Wednesday, August 26, 2009

All Your Questions Answered (Well, 2 Big Ones)

So when people ask me what I do for a living, I have a really hard time answering that question. If I tell them I own a "computer company" they'll immediately start asking my advice on how to fix some strange thing going on with some strange relative's computer. If I tell them I own a "franchise", they for some reason assume it's McDonald's or something.

The best I can do is explain that my job is helping technology entrepreneurs be successful, which is really what Computer Troubleshooters does. Every day most of my day is spent supporting the 480+ Computer Troubleshooters locations around the world, and the rest of my time is spent working with people who are interested in joining the CT team.

That latter group always has certain questions, as you might expect. After all no one just decides to spend $20k buying a franchise license and jumping into the self-employed lifestyle without doing some research. And that's a good thing, becuase the folks who really dig into the details and do their due diligence almost always decide that Computer Troubleshooters is right for them.
So if you fall into that category, if you're considering starting your own IT solutions business or if maybe you're already in an IT solutions business and you're considering joining a franchise, I want to help you out by answering your two biggest questions:

#1: How Much Money Can I Make?
Yep, this is a popular question. Understandably. But it's also a really hard question to answer, for two reasons. First - I don't know you. Your income in any business venture is fundamentally based on you. If you sit home watching daytime TV your income is likely to be less than that of someone who uses that same time to reach out to potential and past clients, for example. More importantly, the FTC regulates franchising in the US and I can't answer that question unless I can back it up with some good statistics, which is hard for me to do because we aren't a royalty-based franchise and I just don't get good data from a lot of our locations. I can tell you that most of our franchisees came from high-paying IT jobs, and the fact that we're ranked higher than any other technology franchise by Franchise Business Review (based on franchisee satisfaction) should mean something. But I can't give you specifics - nor should you believe me if I do. Franchisors who do provide income guidance are often basing it only on their top performing locations, so it may or may not be indicative of what you'll make.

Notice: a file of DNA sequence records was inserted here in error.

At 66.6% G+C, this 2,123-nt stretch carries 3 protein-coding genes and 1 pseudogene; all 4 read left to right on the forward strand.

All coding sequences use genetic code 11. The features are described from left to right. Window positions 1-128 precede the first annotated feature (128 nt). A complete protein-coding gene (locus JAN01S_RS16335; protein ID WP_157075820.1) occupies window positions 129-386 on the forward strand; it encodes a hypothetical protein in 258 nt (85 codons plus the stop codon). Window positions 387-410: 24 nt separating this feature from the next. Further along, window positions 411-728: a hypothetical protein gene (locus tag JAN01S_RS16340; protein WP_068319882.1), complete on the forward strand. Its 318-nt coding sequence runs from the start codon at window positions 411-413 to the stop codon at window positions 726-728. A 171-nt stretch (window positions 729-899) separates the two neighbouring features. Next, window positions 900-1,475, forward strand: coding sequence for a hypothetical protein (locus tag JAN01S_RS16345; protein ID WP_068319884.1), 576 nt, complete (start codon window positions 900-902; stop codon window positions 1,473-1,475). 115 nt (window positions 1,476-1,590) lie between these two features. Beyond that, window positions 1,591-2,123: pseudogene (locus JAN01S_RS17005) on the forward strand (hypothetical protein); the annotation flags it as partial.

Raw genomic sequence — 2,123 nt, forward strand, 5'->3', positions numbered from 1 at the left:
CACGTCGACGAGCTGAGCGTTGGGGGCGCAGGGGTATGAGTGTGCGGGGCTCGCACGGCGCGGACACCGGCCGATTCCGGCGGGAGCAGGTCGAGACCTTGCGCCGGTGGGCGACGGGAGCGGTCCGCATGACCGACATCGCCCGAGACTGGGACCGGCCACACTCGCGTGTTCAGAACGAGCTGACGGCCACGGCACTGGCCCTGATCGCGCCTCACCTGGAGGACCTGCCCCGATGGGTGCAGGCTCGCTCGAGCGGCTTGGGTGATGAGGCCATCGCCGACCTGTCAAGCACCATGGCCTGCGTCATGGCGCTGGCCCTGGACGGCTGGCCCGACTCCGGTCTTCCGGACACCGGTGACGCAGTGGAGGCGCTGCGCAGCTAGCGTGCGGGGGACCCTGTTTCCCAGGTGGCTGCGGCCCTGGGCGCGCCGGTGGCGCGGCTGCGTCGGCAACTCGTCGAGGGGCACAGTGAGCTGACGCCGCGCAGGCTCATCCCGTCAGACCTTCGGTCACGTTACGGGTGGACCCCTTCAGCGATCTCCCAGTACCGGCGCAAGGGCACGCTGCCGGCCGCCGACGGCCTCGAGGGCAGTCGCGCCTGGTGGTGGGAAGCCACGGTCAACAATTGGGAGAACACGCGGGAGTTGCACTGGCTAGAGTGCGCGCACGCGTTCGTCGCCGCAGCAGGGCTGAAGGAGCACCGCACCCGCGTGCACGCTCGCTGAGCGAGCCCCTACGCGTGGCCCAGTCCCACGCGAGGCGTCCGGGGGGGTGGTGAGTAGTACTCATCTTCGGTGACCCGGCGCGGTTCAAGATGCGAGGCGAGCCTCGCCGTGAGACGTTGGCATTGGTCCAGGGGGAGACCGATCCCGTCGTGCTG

Now 5 years ago it was pretty easy to guesstimate your income. Almost everything we did was billable by the hour, so if you estimate how many hours your techs are likely to bill on average, and multiply it by your expected bill rate... presto, you've got your estimated revenue. But our business model today is increasingly complex (for good reason), with multiple revenue streams. You'll make money from hourly billing (break-fix) sure, but also from supporting customers on BEST service plans (our version of Managed Services), from commissions on Cloud hosted solutions, from VoIP installations, hardware/software sales, and more.